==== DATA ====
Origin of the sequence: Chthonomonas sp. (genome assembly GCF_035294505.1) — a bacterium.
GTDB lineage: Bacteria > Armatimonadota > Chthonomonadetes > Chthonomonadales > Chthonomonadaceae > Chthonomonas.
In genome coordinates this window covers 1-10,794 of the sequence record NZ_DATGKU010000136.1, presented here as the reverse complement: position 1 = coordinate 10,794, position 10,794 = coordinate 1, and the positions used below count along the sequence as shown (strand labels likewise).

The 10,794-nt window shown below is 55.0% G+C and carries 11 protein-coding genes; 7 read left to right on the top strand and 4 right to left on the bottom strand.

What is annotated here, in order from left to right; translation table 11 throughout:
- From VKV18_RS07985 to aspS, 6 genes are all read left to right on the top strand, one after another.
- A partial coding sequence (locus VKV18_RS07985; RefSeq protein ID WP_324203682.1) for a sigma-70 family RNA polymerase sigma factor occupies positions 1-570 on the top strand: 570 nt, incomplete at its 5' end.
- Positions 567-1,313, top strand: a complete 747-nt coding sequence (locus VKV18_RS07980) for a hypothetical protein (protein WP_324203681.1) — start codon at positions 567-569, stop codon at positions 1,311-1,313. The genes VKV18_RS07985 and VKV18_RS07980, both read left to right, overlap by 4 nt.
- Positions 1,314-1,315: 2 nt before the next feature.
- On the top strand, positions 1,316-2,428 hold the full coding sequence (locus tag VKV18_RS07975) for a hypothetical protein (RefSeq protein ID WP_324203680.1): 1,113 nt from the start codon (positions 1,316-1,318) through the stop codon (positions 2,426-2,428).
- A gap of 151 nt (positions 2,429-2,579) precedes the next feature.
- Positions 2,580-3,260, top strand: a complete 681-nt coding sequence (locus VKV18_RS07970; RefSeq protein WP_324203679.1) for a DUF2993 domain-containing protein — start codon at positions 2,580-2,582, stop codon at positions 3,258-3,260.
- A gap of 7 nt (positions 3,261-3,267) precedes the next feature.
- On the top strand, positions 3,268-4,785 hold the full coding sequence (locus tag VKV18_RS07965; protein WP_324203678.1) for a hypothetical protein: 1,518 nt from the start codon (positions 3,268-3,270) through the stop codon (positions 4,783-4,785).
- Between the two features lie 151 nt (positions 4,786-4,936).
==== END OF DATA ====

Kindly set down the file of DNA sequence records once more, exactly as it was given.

Origin of the sequence: Chthonomonas sp. (genome assembly GCF_035294505.1) — a bacterium.
GTDB lineage: Bacteria > Armatimonadota > Chthonomonadetes > Chthonomonadales > Chthonomonadaceae > Chthonomonas.
In genome coordinates this window covers 1-10,794 of the sequence record NZ_DATGKU010000136.1, presented here as the reverse complement: position 1 = coordinate 10,794, position 10,794 = coordinate 1, and the positions used below count along the sequence as shown (strand labels likewise).

The 10,794-nt window shown below is 55.0% G+C and carries 11 protein-coding genes; 7 read left to right on the top strand and 4 right to left on the bottom strand.

What is annotated here, in order from left to right; translation table 11 throughout:
- From VKV18_RS07985 to aspS, 6 genes are all read left to right on the top strand, one after another.
- A partial coding sequence (locus VKV18_RS07985; RefSeq protein ID WP_324203682.1) for a sigma-70 family RNA polymerase sigma factor occupies positions 1-570 on the top strand: 570 nt, incomplete at its 5' end.
- Positions 567-1,313, top strand: a complete 747-nt coding sequence (locus VKV18_RS07980) for a hypothetical protein (protein WP_324203681.1) — start codon at positions 567-569, stop codon at positions 1,311-1,313. The genes VKV18_RS07985 and VKV18_RS07980, both read left to right, overlap by 4 nt.
- Positions 1,314-1,315: 2 nt before the next feature.
- On the top strand, positions 1,316-2,428 hold the full coding sequence (locus tag VKV18_RS07975) for a hypothetical protein (RefSeq protein ID WP_324203680.1): 1,113 nt from the start codon (positions 1,316-1,318) through the stop codon (positions 2,426-2,428).
- A gap of 151 nt (positions 2,429-2,579) precedes the next feature.
- Positions 2,580-3,260, top strand: a complete 681-nt coding sequence (locus VKV18_RS07970; RefSeq protein WP_324203679.1) for a DUF2993 domain-containing protein — start codon at positions 2,580-2,582, stop codon at positions 3,258-3,260.
- A gap of 7 nt (positions 3,261-3,267) precedes the next feature.
- On the top strand, positions 3,268-4,785 hold the full coding sequence (locus tag VKV18_RS07965; protein WP_324203678.1) for a hypothetical protein: 1,518 nt from the start codon (positions 3,268-3,270) through the stop codon (positions 4,783-4,785).
- Between the two features lie 151 nt (positions 4,786-4,936).